The Herald-Argus, LaPorte's newspaper, began putting local and national news into print in 1836. The Door Prairie Barn, a bizarre, nine-sided barn house built in 1878, still stands today and is the last of its kind in the country. Maple trees planted over one-hundred-and-fifty years ago still line Michigan and Indiana Avenues and dazzle with color in the fall. But it's the LaPorte County Courthouse, which has stood for more than one hundred years, that is the city's most prized architectural achievement. Designed by Chicago's famous city planner, David Burnham, the monumental Courthouse stands proudly, with its stained-glass windows and striking stone gargoyles still intact.
A sampling of the Herald-Argus archives gives a glimpse into everyday life in LaPorte during the 1950s and 60s. A reservoir of both the exceptional and mundane, the various stories reflect changes in the national landscape and how LaPorteans dealt with these changes in their daily lives:
ROCKET LANDS ON GOLF COURSE -September 23, 1954
A guided rocket, coming from an unknown source, slammed into a golf course in nearby Hamlet. The operator of the golf course, Clem Hall, hid the rocket for almost a week before the authorities learned of the situation. According to Lieutenant Colonel Oscar Stegall, commander of the KOP, it was "not a part of any army missile and it [was] not a research object."
ODD DISAPPEARANCE - March 6, 1956
Police are looking for Erma Musgrave, 39, who disappeared from her home after withdrawing $500 from a local bank. Neighbors saw her boarding a South Bend-bound train at 11am yesterday. Some relatives theorized that Mrs. Musgrave might be traveling to Winamac, since she'd recently spoken of her two children buried there.
LOAN COMPANY HEIST - July 11, 1957
A lone bandit robbed the Local Finance corporation at gunpoint, forced two female employees into a back room, and escaped with an estimated $200.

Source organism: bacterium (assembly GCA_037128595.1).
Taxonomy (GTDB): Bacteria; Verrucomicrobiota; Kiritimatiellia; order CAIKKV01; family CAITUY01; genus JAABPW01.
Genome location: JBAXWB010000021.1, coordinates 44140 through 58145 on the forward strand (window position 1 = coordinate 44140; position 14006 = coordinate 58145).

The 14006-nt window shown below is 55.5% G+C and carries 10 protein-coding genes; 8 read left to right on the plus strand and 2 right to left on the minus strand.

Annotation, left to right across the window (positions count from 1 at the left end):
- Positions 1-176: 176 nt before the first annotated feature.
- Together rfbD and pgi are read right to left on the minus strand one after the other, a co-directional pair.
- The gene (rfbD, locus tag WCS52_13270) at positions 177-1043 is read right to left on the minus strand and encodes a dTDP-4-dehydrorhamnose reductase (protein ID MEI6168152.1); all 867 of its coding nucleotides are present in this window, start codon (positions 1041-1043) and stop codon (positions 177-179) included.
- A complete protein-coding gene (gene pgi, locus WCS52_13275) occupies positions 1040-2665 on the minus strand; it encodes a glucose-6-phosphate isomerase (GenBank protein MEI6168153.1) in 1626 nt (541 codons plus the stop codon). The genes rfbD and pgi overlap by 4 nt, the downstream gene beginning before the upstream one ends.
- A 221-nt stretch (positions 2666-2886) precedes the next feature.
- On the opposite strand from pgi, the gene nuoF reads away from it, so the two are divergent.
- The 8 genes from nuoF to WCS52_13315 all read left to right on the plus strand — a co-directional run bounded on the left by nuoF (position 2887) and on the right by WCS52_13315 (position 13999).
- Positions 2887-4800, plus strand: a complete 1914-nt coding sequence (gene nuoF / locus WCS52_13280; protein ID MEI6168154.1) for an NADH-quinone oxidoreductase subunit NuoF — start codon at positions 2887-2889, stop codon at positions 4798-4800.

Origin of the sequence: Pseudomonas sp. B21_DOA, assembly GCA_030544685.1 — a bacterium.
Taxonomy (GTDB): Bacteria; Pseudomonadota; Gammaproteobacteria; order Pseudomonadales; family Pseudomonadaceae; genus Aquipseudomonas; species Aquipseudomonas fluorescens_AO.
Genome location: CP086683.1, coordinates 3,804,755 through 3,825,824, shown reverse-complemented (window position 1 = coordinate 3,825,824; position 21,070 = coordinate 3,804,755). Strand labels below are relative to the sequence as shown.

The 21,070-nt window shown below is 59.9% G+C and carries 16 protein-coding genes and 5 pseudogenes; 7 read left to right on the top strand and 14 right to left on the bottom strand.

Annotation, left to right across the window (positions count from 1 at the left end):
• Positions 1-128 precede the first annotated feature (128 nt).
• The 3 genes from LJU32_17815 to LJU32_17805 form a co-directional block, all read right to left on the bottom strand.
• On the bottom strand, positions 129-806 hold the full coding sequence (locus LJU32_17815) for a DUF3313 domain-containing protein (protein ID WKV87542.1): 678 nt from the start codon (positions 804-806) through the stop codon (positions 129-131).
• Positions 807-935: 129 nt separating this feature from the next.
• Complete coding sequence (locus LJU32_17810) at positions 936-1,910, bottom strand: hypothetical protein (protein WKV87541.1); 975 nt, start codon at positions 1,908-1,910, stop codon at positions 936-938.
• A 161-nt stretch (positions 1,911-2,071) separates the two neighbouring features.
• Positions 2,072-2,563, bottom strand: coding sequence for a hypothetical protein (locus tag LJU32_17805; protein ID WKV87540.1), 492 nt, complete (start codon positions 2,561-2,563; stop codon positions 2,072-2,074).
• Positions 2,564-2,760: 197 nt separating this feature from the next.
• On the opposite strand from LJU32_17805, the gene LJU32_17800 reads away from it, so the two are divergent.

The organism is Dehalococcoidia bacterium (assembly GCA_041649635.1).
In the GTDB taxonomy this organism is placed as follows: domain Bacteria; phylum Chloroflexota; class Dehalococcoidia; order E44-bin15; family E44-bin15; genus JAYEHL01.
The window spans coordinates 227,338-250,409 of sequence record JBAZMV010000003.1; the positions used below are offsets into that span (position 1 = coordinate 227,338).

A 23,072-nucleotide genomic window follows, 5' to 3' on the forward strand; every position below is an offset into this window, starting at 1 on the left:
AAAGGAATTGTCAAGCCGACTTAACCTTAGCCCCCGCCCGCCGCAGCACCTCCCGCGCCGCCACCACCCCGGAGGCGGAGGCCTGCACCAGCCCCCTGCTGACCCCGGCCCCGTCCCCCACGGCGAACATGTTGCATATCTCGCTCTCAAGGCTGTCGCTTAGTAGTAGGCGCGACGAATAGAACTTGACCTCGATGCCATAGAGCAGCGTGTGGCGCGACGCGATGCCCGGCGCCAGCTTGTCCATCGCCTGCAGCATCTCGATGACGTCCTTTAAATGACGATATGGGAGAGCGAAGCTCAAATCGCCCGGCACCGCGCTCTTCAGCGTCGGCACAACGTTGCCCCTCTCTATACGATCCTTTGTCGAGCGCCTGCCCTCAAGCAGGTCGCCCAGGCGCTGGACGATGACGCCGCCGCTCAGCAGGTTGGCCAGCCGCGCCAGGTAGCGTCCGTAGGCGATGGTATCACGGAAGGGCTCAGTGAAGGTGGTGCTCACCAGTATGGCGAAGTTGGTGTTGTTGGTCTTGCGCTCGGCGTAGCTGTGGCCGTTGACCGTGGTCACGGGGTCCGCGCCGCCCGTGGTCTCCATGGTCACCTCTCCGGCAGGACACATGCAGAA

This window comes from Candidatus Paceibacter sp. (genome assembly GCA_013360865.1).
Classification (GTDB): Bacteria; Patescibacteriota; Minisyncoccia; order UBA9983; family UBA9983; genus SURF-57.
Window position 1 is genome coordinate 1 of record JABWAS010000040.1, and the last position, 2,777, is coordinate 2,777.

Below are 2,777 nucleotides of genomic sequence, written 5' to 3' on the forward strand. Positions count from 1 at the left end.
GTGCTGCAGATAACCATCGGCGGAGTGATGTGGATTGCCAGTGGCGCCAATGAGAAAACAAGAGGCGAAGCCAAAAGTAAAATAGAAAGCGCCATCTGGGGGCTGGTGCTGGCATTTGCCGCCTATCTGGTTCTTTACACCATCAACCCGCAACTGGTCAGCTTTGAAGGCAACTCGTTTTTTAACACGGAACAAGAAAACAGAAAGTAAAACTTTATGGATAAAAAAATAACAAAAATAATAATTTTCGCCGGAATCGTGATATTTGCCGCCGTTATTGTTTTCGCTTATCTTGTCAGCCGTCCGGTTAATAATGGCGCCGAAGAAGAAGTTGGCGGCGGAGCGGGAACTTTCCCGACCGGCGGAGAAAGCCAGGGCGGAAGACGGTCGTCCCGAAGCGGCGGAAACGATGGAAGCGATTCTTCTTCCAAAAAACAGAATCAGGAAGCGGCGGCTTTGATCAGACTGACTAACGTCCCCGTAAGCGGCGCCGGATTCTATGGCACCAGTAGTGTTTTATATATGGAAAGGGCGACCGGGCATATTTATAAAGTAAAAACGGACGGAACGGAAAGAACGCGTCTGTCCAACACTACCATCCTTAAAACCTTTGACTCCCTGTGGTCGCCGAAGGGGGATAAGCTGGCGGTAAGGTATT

STOLEN CHANGE - January 14, 1959
John Jonas, 20, was arrested at his home last night in connection with the Sunday night theft of approximately $10 in change from two game machines at the Automatic Laundry.
LITTLE MISS VALENTINE - January 27, 1959
Debby Quinn from LaPorte has been elected America's Valentine girl for 1959. Debbie, whose seven-hour heart operation and subsequent recovery was recorded in a hour-and-half film broadcast nationally on the CBS "Conquest" series, will reign over the 1959 Heart Fund campaign. On Tuesday, February 3, Debbie will appear in a White House ceremony where Mrs. Eisenhower will officially crown her.
PILLS SURVIVOR - November 28, 1960
Clarence Erich Kress, 47, survived a two-day "nap" induced by an overdose of sleeping pills. Kress snoozed peacefully on his back for nearly 23 hours in a field and was discovered by a hunter.
SOCIETY MURDER - January 14, 1961
Fannie Sommerfield, a prominent citizen in LaPorte society, was found murdered in her home. The 92-year-old woman was severely beaten with a wine bottle, though no money or items were taken from the home. The primary suspect in the case never served time, due to a number of unfortunate circumstances.
HOLY VENTRILOQUIST - November 13, 1961
Reverend Lawrence J. MacAllen served the community of LaPorte for more than twenty-five years with the help of 'Gospel Pete,' a ventriloquist dummy, during his services.
BURNING HOUSE - December 31, 1962
The Salvation Army and private citizens teamed up today to help the nine person John B. Miller family who lost their home in a fire. All the furniture and the clothing were lost in the sudden blaze with completely gutted the inside of the house. The LaPorte community rallied to help the family rebuild their lives.
FISH LAKE DROWNING - July 6, 1964
What should have been an entertaining holiday weekend for five boys from a Catholic parish in Chicago came to a tragic halt late Saturday afternoon when one of them, Leonard Stasi, 14, lost his life drowning in lower Fish lake.
AUTO THRILL SHOW - July 1, 1964